Just Between You And Me, this Book on Relationships isn’t Very Good

just-between-you-and-me-christina-colegateI found Just Between You and Me while browsing a bookstore, something I rarely do. This is perhaps unusual for somebody who reads alot, but I find browsing a fruitless exercise. I’d much rather base my reading decisions on friends’ recommendations or, ideally, recommendations implicit in other texts, such as when one book refers to another. (It is in this happy way that I came across Anna Karenina in The Unbearable Lightness of Being and The Man Who Was Thursday in Deus Ex. OK, Deus Ex is actually a video game, but I’d still call it a ‘text’.)

I mention this because I got Just Between You and Me: The Art of Ethical Relationships (JBYAM) while browsing a bookstore. I was soon to move house and was depositing some surplus tomes at the local second-hand bookstore. As what I have learnt is standard practice, they didn’t give me any money but offered me store credit. The store had a copy of Put Me Back on My Bike, a cycling book which is alluded to in Ianto Ware’s brilliant zine, 21 Nights in July. As per the previous paragraph, this was a strong temptation. However, it was too expensive, and JBYAM looked good. Dedicated as I am to the art of ethical relationships, I thought that this book would be an invaluable addition to my small library.

I was wrong. Not terribly so – I’d call it a not-worthless addition. That said, I’d happily sell it on ebay for even a mere $3.

In JBYAM, author Christina Colegate expounds various philosophies applying to relationships. She gives herself a broad mandate, beginning with relationship with self, rippling outwards through anticipable terrain regarding friendships and romance, and reaching the far shore when she begins examining the abstract relations between complete strangers in separate nations. Each chapter addresses one such concept, using the staid approach of undergraduate philosophy: write about what other philosophers have said, critique it, chuck in your thoughts. For me, this prosaic and predictable style did no favours. The book seesaws between being a simple reference text on relationship-related philosophy and being an original contribution from Colegate herself. This is not effective.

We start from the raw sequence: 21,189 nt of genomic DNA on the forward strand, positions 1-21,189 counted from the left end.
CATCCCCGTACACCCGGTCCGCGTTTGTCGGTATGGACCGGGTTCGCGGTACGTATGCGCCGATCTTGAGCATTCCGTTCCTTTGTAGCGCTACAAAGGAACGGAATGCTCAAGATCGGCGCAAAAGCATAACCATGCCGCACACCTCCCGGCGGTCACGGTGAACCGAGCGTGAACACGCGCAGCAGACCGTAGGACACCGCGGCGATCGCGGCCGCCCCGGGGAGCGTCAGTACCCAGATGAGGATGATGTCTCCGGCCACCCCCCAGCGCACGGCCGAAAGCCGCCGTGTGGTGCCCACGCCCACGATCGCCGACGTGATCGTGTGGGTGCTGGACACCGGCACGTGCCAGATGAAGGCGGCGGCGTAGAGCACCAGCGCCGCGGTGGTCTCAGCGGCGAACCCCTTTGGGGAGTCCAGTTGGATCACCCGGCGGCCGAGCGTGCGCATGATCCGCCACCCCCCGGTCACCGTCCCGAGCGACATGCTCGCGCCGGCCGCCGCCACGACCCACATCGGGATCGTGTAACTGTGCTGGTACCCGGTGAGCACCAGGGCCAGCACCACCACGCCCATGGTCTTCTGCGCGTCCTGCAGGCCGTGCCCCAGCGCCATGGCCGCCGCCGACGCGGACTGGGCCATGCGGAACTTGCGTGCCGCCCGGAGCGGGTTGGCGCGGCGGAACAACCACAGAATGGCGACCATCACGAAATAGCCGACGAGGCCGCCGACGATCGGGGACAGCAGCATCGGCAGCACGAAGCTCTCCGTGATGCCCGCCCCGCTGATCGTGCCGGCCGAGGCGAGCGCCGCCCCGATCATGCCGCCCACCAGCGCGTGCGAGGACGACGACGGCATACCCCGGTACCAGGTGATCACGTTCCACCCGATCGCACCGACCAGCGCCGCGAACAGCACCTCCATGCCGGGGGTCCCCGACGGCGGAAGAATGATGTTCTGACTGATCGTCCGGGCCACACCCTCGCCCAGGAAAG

But, to take the seesaw metaphor and expand it to an entire playground, there is pocket money to be found amongst the barkchips. I did find cause to put my trusty blue and orange highlighters to use, finding many an interesting turn of phrase or quotation that spoke to me. Almost exclusively these quotations were from people other than Colegate. Sometimes she came up with nice turns of phrase, although they often achieved little more than being a memorably elegant paraphrasing. I’m trying to be fair to the author: there were gems in the rough. But to be fair to you, I wouldn’t call them diamonds.

Who is this book right for? I don’t know. Those more in to philosophy than I would, I suspect, scorn it. Perhaps the uninitiated may find it and experience the wonder of first encountering philosophy, a wonder that Alain de Botton’s The Consolations of Philosophy offered me. In all though, there are better introductions to philosophy out there, and there are better and more detailed introductions to how to relate ethically.

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